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Connecticut Nonprofit Celebrates 10 Years Helping Female Veterans Overcome Homelessness

Homes for the Brave observes the anniversary of Female Soldiers: Forgotten Heroes, a housing and support services program for women Veterans and their children

This month, Homes for the Brave—a nonprofit that helps individuals experiencing homelessness return to meaningful and productive lives—celebrates the ten-year anniversary of its Female Soldiers: Forgotten Heroes program. Since November 2011, Female Soldiers: Forgotten Heroes (FS:FH) has provided safe housing and support services to 149 women Veterans and their young children.

Female Soldiers: Forgotten Heroes serves women Veterans with transitional housing and services tailored toward their specific needs. In addition to comfort and safety, these services include vocational preparation, mental health counseling, recreational activities and life skills coaching covering topics from budgeting to nutrition.

When FS:FH welcomed its first resident in November 2011, it was the only program of its kind in the tri-state area. “We are proud to still be the first and only home exclusively for homeless female Veterans in the state of Connecticut,” said Homes for the Brave CEO Vincent Santilli. “We are even more proud of the residents who have worked with our compassionate and talented staff to establish permanent housing and achieve their personal goals.”

One example of the transformation women have experienced through FS:FH is a U.S. Navy Veteran named Stephanie, who shared her story in honor of the anniversary.

“After I was discharged from the Navy, I moved back home with my father, where I experienced nontraditional domestic violence,” Stephanie recalled. “I have a son who was five at the time, and our living environment was very toxic for both of us.”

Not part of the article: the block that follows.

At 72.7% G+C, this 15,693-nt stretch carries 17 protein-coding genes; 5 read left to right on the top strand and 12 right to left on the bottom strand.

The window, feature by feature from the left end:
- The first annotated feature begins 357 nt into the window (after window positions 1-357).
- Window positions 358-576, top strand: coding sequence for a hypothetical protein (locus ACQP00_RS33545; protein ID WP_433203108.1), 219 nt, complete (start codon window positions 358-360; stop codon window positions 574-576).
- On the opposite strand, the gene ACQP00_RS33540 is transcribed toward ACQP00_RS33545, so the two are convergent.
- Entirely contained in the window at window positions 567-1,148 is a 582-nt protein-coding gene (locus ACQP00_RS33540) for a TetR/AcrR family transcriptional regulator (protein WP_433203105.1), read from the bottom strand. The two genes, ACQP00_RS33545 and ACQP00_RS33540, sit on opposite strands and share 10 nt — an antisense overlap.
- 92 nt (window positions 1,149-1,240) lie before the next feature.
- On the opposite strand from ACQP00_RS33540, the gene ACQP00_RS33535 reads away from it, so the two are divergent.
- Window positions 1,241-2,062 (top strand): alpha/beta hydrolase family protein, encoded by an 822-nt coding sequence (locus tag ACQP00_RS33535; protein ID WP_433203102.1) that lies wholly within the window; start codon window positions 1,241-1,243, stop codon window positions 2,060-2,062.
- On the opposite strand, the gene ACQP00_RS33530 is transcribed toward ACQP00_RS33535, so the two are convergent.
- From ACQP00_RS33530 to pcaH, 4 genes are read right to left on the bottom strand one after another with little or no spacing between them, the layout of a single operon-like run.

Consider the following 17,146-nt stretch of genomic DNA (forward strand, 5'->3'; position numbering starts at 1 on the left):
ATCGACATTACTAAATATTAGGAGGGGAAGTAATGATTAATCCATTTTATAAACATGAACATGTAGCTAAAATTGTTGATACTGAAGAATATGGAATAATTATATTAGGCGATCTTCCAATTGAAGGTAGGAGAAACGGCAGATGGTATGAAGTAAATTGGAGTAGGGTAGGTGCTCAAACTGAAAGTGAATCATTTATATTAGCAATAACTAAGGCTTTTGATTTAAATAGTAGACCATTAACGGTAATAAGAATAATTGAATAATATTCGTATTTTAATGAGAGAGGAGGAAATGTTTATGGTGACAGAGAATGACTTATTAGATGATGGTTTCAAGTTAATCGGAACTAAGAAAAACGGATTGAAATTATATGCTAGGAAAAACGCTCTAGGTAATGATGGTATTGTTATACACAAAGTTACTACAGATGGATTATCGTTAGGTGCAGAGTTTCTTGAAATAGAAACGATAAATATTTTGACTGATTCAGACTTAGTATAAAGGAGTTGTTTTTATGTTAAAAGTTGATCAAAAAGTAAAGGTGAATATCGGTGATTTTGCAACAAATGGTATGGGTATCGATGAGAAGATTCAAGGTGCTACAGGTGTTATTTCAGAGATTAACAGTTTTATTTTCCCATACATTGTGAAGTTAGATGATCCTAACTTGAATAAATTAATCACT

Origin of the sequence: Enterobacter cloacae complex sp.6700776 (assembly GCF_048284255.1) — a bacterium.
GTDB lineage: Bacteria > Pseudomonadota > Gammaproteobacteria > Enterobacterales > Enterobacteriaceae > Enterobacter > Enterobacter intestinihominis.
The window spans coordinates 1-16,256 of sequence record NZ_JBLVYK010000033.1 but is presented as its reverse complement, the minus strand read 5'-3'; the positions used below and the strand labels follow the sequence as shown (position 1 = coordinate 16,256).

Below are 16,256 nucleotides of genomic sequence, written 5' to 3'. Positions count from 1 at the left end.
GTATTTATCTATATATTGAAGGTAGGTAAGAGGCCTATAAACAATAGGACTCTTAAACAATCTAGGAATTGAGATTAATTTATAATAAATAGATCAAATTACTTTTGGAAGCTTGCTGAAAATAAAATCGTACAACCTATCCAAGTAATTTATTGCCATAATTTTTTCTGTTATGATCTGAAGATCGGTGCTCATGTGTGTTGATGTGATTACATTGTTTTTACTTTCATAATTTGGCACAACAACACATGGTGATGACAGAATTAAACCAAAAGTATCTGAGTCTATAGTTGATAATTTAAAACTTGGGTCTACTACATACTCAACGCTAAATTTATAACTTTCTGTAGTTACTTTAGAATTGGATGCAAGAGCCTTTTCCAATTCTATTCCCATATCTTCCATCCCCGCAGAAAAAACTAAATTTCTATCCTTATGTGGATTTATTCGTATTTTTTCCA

Lacking a support system and established credit, she felt like she had nowhere to go. Her therapist at the Veterans Administration (VA) suggested that she look into FS:FH.

“All I felt when I walked through the door was love and hope that I wouldn’t be stuck in my situation forever—I knew I had found a way out.”

After utilizing the housing and support services at FS:FH, Stephanie now feels confident in her ability to cook, live independently in an apartment, and financially support her son. She is also pursuing her bachelor’s degree in social work and intends to earn her master’s degree with the goal of helping others overcome domestic violence situations. “Instilling this confidence in me is forever life changing because I can not only apply it to finding housing but to every other aspect of my life. My plans for the future are endless.”

As Homes for the Brave celebrates a decade of success, Santilli and the staff know that their work is not complete.

According to the U.S. Department of Veterans Affairs, women are the fastest growing group in the nation’s population of Veterans experiencing homelessness. Data from a 2017 U.S. Department of Housing and Urban Development (HUD) report showed a 7% increase in female veteran homelessness, whereas the male population saw an increase of 1%. This trend continued into 2019 as the VA reported a 2% increase in female Veteran homelessness, while the population of their male counterparts fell by 3%. It is expected that the number of women Veterans in need will continue to grow due to the impact of the COVID-19 global pandemic.

“Going forward, we will continue our mission and expand our services to meet the unique challenges faced by the women Veterans we serve,” said Santilli.

You can learn more and hear Stephanie’s full story by viewing 10th Anniversary –Female Soldiers Forgotten Heroes on YouTube. To find out how you can help the women and children at Female Soldiers: Forgotten Heroes succeed, contact Mary Elizabeth Albert at  This email address is being protected from spambots. You need JavaScript enabled to view it. .

 

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